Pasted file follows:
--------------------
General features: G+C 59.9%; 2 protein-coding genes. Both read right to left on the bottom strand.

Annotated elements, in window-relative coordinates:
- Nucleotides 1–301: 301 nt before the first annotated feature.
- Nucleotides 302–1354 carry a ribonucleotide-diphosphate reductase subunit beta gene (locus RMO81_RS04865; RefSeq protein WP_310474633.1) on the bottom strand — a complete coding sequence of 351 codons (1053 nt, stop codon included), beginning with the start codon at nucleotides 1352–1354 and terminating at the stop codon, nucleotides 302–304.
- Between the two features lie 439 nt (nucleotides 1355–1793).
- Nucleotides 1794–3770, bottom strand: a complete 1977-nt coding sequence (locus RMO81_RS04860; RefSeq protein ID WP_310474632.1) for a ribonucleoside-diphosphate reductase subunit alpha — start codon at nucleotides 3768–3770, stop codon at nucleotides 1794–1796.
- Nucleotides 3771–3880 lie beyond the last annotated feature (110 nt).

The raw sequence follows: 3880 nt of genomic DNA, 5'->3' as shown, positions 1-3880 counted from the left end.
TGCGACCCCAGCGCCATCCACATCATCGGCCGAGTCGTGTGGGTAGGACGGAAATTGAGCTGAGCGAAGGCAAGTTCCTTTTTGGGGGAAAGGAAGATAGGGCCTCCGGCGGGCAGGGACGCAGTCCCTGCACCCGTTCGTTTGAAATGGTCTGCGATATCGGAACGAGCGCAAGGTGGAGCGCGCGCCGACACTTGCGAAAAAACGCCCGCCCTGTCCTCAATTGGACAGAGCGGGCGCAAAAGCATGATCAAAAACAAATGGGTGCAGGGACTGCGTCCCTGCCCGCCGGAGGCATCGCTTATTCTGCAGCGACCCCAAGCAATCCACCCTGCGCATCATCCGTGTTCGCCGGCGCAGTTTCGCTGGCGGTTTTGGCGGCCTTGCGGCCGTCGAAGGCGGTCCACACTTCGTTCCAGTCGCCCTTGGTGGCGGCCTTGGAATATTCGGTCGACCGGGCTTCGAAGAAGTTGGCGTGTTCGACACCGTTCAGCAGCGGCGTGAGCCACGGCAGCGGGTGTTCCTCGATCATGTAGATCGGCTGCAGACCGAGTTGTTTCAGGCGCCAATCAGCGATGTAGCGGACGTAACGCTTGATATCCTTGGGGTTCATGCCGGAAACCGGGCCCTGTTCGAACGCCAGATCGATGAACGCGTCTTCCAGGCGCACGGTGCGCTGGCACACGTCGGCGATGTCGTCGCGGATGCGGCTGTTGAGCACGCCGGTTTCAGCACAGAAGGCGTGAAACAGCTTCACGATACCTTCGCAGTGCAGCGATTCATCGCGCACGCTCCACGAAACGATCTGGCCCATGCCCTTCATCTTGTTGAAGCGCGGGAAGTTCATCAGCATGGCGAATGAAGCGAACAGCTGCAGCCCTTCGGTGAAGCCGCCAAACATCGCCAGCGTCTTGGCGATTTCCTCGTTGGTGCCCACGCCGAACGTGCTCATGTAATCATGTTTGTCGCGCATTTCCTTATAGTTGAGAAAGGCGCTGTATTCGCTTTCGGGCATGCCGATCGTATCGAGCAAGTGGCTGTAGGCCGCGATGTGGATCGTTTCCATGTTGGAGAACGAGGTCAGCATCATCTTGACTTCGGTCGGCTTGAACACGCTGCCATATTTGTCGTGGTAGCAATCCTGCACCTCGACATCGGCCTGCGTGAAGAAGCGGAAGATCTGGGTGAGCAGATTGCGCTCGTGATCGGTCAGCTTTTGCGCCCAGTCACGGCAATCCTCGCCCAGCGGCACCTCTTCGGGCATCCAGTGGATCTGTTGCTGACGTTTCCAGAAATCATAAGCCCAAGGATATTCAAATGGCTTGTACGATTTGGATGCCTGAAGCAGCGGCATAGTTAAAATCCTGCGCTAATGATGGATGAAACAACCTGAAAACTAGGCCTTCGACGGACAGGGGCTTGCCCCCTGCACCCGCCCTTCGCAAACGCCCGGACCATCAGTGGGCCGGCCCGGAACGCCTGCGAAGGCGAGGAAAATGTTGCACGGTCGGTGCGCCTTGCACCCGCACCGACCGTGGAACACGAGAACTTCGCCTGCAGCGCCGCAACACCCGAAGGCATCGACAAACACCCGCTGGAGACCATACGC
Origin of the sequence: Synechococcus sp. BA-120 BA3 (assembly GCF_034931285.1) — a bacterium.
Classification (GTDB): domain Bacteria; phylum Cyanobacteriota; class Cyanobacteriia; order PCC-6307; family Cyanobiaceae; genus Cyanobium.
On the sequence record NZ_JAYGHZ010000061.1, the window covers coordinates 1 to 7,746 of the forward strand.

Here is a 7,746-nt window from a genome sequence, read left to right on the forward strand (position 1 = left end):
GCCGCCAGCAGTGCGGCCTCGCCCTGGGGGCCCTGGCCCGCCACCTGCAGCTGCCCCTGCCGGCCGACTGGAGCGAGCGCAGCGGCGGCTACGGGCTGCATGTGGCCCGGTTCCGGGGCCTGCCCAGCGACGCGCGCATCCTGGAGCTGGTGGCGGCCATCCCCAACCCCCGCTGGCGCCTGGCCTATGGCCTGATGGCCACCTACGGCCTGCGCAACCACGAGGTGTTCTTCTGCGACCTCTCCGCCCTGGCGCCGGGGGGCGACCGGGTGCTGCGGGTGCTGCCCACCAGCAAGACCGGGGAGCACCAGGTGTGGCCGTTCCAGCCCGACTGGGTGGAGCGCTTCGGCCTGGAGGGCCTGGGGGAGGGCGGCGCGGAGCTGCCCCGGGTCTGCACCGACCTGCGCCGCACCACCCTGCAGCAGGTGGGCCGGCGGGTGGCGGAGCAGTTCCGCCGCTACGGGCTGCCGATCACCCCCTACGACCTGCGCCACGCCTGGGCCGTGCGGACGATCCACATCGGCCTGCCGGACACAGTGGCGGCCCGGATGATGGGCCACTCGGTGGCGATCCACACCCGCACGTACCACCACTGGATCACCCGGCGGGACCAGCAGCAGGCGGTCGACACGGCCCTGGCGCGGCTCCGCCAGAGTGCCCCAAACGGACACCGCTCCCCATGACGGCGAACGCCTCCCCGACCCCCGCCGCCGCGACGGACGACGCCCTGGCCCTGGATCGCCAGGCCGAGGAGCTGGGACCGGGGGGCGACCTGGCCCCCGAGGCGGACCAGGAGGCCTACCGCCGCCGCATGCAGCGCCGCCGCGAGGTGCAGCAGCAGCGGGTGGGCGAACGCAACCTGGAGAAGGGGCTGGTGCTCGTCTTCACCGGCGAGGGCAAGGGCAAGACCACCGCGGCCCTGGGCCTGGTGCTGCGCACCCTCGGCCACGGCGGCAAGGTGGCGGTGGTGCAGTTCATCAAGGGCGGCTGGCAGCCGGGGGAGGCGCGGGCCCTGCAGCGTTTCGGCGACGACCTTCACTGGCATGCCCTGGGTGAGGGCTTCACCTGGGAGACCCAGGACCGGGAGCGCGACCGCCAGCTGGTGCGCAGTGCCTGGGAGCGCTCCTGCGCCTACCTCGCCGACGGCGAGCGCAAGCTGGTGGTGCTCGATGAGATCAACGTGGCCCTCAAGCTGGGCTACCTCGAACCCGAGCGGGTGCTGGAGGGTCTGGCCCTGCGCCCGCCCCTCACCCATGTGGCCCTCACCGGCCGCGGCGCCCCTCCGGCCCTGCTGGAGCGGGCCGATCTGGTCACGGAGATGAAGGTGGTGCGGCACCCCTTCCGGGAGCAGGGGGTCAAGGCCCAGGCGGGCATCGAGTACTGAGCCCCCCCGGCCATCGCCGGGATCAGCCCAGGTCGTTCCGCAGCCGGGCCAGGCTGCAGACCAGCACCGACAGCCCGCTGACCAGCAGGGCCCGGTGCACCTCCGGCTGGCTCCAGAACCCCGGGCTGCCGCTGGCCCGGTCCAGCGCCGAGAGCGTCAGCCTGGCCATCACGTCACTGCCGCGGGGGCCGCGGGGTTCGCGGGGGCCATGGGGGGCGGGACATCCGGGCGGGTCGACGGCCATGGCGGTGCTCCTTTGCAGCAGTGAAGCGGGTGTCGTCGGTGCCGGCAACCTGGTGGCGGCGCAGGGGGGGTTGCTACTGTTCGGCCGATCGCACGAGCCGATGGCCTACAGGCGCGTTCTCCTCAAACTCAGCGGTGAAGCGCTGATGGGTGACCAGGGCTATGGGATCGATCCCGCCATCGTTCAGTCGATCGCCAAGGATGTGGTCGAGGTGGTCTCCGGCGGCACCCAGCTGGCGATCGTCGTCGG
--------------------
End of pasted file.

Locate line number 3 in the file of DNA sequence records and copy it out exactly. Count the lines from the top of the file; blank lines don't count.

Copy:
- Nucleotides 1–301: 301 nt before the first annotated feature.